In so many ways, Fucked Up is all about theatrics. From the eye-catching, provocative band name and band members’ stage names, to lead singer Damian “Pink Eyes” Abraham’s larger-than-life stage presence, to the dense lyrics and hardcore punk-inspired musical mess, the Toronto seven-piece demands attention and does so with dramatic aplomb. Despite dozens of 7″s, collaborations, singles, and splits, this is only the band’s third official LP, but it takes the drama and amps it up to an insane extreme: David Comes to Life is a four-act narrative album that encompasses a handful of esoteric characters dealing with the troubles and joys of love, all in thunder-charged guitar clangor.
Eighteen songs come together here, in total just about 80 minutes of music, composed with just as much lyrical and musical fragility and finesse as there is ham-fisted, aggressive, raw power. From the honking calliope instrumental opening track, “Let Her Rest”, onwards, there’s a sense of playful wonder leaping about. The track builds a gleeful fog of glittering guitars, enveloping the listener as a welcome to the album’s world. And then, just as the fog lifts, a clanging guitar lick opens things back up. The rhythm comes together on “Queen of Hearts”, and the three guitarists charge head first, Pink Eyes exclaiming that “two people will never be the same again.” This remains a constant theme, the negative and positive aspects of love united in the fact that they are utterly important, utterly life-changing.
The narrative at the core of the album, if followed through to its intensest specificity, upholds that creed by having David, a depressed office worker, go through the tortures of love and eventually (possibly) kill his beloved. That said, no single song depends necessarily on the past one to carry weight. Perhaps it has to do with Pink Eyes’ furious, enraged animal shout-singing, but more likely it’s just the sheer fact that these are fun, approachable, well-wrought rock songs. So, when I say that the narrative slips out of attention or cohesion (which happens somewhere between regularly and frequently), it doesn’t mean that the album is failing. Instead, the other half (the other equally impressive half) is dominating the record. This is definitely the case on “The Other Shoe”, in which lilting female backing vocals (courtesy of Castlemusic’s Jennifer Castle) and clashing guitars (from Mike “10,000 Marbles” Haliechuk, Josh “Concentration Camp” Zucker, and Ben “Young Governor” Cook) churn out a dance-punk number that survives without any knowledge of concept or themes.
But if specific narrative isn’t as prolific as the concept would suggest, direct, active themes are. “He’s been hurt, but he will heal,” Pink Eyes growls on “Turn the Season”, as soaring guitar lines arc overhead. The chorus for “Running on Nothing” pummels itself out like an intensely angry Hold Steady song, and the verses’ lyrics about falling flower petals drip with bleak sadness. At the darker moments, Pink Eyes’ incredibly direct, intrinsically hardcore delivery can clash with the decidedly un-hardcore direction the music and lyrics move in. At worst, then, the characters on the rough end of things can lose some sympathy, occasionally leaving their actions and feelings obstinate or disappointing.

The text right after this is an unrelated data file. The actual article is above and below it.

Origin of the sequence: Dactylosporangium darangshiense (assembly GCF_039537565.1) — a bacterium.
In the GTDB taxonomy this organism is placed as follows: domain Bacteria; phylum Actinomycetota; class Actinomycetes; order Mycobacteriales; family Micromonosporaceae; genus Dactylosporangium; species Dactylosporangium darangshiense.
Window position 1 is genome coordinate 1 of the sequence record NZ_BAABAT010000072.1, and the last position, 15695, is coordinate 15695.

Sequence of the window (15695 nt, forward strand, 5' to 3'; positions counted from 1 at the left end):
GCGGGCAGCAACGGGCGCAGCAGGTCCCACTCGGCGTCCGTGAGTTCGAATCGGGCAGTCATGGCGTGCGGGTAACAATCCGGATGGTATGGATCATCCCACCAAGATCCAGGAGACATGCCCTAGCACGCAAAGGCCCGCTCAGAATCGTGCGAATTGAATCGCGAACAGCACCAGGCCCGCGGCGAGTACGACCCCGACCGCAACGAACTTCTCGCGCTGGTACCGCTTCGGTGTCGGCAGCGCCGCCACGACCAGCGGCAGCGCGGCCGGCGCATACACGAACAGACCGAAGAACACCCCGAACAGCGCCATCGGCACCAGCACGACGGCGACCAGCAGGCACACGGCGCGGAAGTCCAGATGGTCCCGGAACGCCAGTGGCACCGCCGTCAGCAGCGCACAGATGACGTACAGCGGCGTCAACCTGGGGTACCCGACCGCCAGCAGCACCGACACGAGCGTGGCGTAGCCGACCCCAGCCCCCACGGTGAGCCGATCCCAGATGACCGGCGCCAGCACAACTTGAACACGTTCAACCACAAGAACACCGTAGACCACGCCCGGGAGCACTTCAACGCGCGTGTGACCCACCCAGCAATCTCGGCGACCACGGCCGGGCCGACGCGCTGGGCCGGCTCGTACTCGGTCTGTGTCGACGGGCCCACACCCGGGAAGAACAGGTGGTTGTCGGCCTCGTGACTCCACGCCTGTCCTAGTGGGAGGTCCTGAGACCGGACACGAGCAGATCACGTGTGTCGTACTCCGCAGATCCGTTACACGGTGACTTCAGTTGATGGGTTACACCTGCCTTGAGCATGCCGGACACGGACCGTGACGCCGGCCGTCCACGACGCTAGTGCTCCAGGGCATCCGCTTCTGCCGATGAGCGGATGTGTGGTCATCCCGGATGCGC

The core problem there, then, is that complaining about Pink Eyes’ delivery is complaining about Fucked Up. Abraham stands front and center for a reason, and his manic, grunting howls are essential to the band’s identity. So the fault then can be said to be the insistence upon characters, on a narrative. However, this would deny the moments of both genuine joy and sorrow provided by that very same tool.
But more than any theoretical narrative or concept, this is a rock album at heart, and it certainly does rock. The stuttered chords and rollicking guitar solos of “Remember My Name” kick with a serious boot, and the insistent, crushing bass of Sandy “Mustard Gas” Miranda on “Serve Me Right” pack in a condensed wallop. “Truth I Know” opens with an acoustic progression before swinging into a full-fledged indie ballad, while passages of “Life in Paper” sound like a hardcore band’s take on a post-rock song.
In the end, their little genre hops bring that much more focus to the music, which truly deserves it. Fucked Up captures the best of bar rock’s genial excitement, the intensity of hardcore, and the willingness to experiment of indie rock. The missteps of narrative are easily paved over by the energy, power, and fun of the music. As such, rather than feeling constrained or overwrought, this is a concept album where you can forget the concept for a while and just dive right in.